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9 Ways You Can Encourage Families to Make a Return Visit

9 Ways You Can Encourage Families to Come Back Next Week

My husband and I are looking for a new home church. It has been awkward, to say the least. We have been married for seven years, and at least one of us has been working at a church for the entirety of our marriage. The church we were at had to close, but I never imagined that the hardest part would be after we closed the doors, that the most difficult part would be finding a new home church. Based on my church shopping experience, I have decided to make a list of ways to encourage new families to make a return visit:

9 Ways You Can Encourage Families to Make a Return Visit

1. Make it easy to find the kids area.

No matter what door they walk in there should be signs and greeters who know where to take the kids. Bonus points if you have signs outside of the building stating where the kids entrance is. 

2. Keep the check-in form short.

Have them fill out their name, their phone and any allergies, and then have them fill out the rest later. Trust me, nothing makes me forget my address faster than both my kids screaming and running around my feet.

3. Make a warm transfer from check-in to the classroom.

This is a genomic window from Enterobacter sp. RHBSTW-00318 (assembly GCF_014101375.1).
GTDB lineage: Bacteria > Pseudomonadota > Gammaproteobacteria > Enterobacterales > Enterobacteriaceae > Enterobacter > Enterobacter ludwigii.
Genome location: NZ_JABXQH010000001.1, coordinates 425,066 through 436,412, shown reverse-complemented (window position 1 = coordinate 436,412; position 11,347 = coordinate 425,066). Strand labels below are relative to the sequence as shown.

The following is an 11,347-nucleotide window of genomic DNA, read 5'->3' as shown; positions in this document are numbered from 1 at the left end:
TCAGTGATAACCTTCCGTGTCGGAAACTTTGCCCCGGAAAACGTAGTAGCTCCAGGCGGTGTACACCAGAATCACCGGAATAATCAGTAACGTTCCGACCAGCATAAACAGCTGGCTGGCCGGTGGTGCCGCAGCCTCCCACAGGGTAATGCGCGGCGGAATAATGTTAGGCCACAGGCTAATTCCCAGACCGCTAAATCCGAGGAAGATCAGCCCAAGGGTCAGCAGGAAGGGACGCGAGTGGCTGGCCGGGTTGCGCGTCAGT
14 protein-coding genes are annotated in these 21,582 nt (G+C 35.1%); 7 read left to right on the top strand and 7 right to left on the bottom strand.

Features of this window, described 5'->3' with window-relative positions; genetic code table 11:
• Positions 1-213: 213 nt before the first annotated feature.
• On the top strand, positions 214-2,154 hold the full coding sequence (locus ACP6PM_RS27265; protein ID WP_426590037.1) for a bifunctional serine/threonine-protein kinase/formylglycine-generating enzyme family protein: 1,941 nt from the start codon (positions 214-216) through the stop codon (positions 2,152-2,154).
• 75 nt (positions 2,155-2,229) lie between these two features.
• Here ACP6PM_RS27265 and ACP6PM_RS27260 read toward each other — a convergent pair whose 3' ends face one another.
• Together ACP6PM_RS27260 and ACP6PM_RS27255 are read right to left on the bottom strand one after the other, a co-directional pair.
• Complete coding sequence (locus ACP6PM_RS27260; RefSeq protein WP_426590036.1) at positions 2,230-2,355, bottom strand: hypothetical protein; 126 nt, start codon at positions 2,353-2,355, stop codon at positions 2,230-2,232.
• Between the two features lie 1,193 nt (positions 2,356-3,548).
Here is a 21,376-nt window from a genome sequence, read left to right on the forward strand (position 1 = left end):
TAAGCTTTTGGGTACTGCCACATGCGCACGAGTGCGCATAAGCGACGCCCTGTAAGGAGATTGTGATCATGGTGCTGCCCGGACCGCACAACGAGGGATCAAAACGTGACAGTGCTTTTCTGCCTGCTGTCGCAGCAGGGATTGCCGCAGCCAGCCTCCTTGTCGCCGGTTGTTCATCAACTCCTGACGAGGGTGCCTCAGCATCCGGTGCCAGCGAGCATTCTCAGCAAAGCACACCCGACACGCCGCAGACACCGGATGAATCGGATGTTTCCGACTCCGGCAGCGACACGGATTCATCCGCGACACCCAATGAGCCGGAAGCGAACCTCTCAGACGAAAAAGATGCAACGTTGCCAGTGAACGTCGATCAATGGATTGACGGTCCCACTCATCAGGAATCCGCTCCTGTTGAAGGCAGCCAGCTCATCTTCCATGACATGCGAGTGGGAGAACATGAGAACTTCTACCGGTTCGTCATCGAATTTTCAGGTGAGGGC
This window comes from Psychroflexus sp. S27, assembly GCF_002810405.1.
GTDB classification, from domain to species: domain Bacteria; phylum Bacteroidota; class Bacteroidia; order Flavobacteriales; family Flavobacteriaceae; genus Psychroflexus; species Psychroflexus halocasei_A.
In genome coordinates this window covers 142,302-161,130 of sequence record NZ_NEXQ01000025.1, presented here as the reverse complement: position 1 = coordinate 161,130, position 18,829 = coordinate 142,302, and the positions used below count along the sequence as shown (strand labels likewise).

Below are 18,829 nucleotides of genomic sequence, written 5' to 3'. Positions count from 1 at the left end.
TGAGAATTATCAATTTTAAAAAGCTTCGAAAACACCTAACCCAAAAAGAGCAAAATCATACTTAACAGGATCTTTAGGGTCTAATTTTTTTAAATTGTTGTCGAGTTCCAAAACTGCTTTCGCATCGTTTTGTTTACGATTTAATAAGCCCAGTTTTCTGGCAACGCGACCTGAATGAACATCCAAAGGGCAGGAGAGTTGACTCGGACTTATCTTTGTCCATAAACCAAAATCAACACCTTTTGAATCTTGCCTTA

Once people get their kids checked in, have a volunteer or host walk them to each child’s classroom. This is a MUST if you are in large church and a plus if you are in smaller church.

4. Look for new families.

They usually have a confused look on their face, and might be looking around frantically.

5. Tell parents what happened in class.

I want to know what my child is learning about. Most older kids can tell their parents what they learned, but I would love a handout at least. This is why all of our curriculum Super Church 2.0 and Kinder Church 2.0 (Pst. Kinder Church 2.0 is HALF OFF right now until October 4, 2017) has a Parent Handout for every single lesson!

6. Meet the family’s needs.

Don’t be so rigid in your rules that you put off meeting their needs. A good example of this is when classes are separated by ages. I heard about a family of four kids, and three of the kids went in one class and one was left to go by herself to the older class. The teachers made her go by herself and she started crying. I see no problem in letting the older child go to the younger class. Granted, at some point, she will need to go to her own class, but work with the family and it will be a better experience for all.

7. Don’t forget what it was like to be the new family.

Find a ‘secret shopper’ to visit your church and time how long it takes to get the children checked in. At one church it took 13 minutes from the minute we walked in the door until we sat down in the sanctuary, and at another one, it took almost 25! Let’s start making it easier for new families to get checked in!

8. Offer incentives to come back.

Give the children a card/coupon that when they bring it back they can get something cool.

9. Make it fun!

If church is fun, the kids will want to come back, and they will ask their parents to come back.

Granted there are a lot of different reasons why some people make a return visit and some don’t come back to church. But, I believe that a great KidMin is one of the main reasons why people come back, and this list a great starting point.

What are you doing to encourage parents to make a return visit to your church?
This article about how to encourage people to make a return visit originally appeared here.